Galatians 5

Galatians 5

Galatians 5 has been rattling around in my brain all week. I mentioned in my last post that I feel compelled to discuss the phases of the spiritual Journey in the sermon this weekend. Part of that process is to focus on the “works of the flesh” that Paul lists in Galatians 5:19-20 and how they lead to pain and suffering in our individual lives and in our communal lives.

Here’s a little more insight into why I think the Spirit is prodding me on this. I have been on a strange theological odyssey throughout my life: started fundamentalist Baptist, was ordained in an Evangelical mega-church, did the M.Div. at Bethel Seminary, experimented with Emergent house church, went into a ministry coma, woke up in the Evangelical Lutheran Church in America (ELCA). I find that I resonate deeply with core Lutheran theology. I think it knows how to sit in the tension of the paradox that is God.

However, the Lutheran culture is still so foreign to me, on many levels.

The particular foreignness to which I refer in this moment is an attitude toward grace and freedom that I sense among some people. I see and hear people do and say things that I would have considered “sinful” in past theological identities while they say to themselves, “Ah, isn’t it great to be Lutheran.” As if, being Lutheran means you can sin all you want because God forgives us unconditionally. I think this attitude is definitely NOT a Lutheran attitude. We have to remember that another core Lutheran doctrine is that of Law AND Gospel (see my posts on this). The Law exposes our sin and need for salvation, and it is good. We must always hold the mirror of Law up to our lives, confess our sin, and be cleansed in the baptismal waters of God’s grace and forgiveness. The Gospel (good news) is the reality that, even though we are in bondage to sin and cannot free ourselves, God’s unconditional love and promise brought us the gift of salvation through Jesus Christ, and we can do nothing to earn it. BOTH of these realities are true (again, the paradox thing).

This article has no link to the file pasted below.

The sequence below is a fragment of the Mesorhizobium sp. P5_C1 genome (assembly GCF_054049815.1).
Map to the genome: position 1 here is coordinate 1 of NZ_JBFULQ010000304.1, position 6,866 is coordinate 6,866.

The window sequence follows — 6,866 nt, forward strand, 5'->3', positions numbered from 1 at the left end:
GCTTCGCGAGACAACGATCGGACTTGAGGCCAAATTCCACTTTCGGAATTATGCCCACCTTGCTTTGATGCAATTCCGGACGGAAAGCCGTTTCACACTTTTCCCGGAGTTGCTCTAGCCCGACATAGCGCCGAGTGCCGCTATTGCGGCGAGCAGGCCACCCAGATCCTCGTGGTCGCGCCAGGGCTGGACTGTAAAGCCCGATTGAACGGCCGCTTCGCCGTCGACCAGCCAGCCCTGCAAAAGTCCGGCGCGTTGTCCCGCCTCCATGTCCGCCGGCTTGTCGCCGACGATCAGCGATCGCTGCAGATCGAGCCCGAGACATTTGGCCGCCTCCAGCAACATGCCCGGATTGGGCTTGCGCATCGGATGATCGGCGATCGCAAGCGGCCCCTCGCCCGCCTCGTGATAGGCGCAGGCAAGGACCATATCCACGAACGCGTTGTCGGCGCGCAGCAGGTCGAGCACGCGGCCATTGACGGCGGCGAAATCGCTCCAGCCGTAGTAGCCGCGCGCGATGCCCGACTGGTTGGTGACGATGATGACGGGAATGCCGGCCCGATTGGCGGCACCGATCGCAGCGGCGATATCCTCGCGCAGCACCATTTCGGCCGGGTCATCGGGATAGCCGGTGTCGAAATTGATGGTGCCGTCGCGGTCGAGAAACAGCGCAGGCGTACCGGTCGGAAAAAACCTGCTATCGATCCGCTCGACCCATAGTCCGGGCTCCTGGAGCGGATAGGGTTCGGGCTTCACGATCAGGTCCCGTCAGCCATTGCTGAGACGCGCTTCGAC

Don’t get me wrong. I don’t want to go back to the hard core legalism of my past where the Gospel is reduced to “sin management” as Dallas Willard puts it. Legalism is deadly. That is one end of the spectrum. But, I also don’t want to swing to the other end of the spectrum and practice what Dietrich Bonhoeffer called “Cheap Grace” either. This is equally deadly and produces pain and suffering (the “wake up call” that I will preach about this weekend).

This morning I was thinking about these things and was reminded of the study we did of Paul’s Letters during our Hart Haus era (that was the name of our house church network). So, I copied my “Food for Thought” on Galatians 5-6 from that study and have pasted it below. I still resonate with these words, written in 2005…

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Click to learn more about this resource

From Reading Paul’s Mail…

Freedom.  Paul’s message can be summed up in that one word.  Jesus came to set us free.  This statement begs the question, “Free from what?”  The Greek word that Paul uses is eleutheria and literally means to not be a slave.  For the Greek culture it was only the “freeman” who could have any say or responsibility in government.  A slave was nothing more than a beast of burden that possessed no level of right or privilege in society.  As Americans, the idea of freedom is central to our self-identity.  Our country was founded on the idea that no one person had the right to govern other human beings.  We believe that there are certain inalienable rights that all humans possess.  Isn’t it interesting that it has taken over 200 years for a country that claims equal rights for all people to allow equality to all people.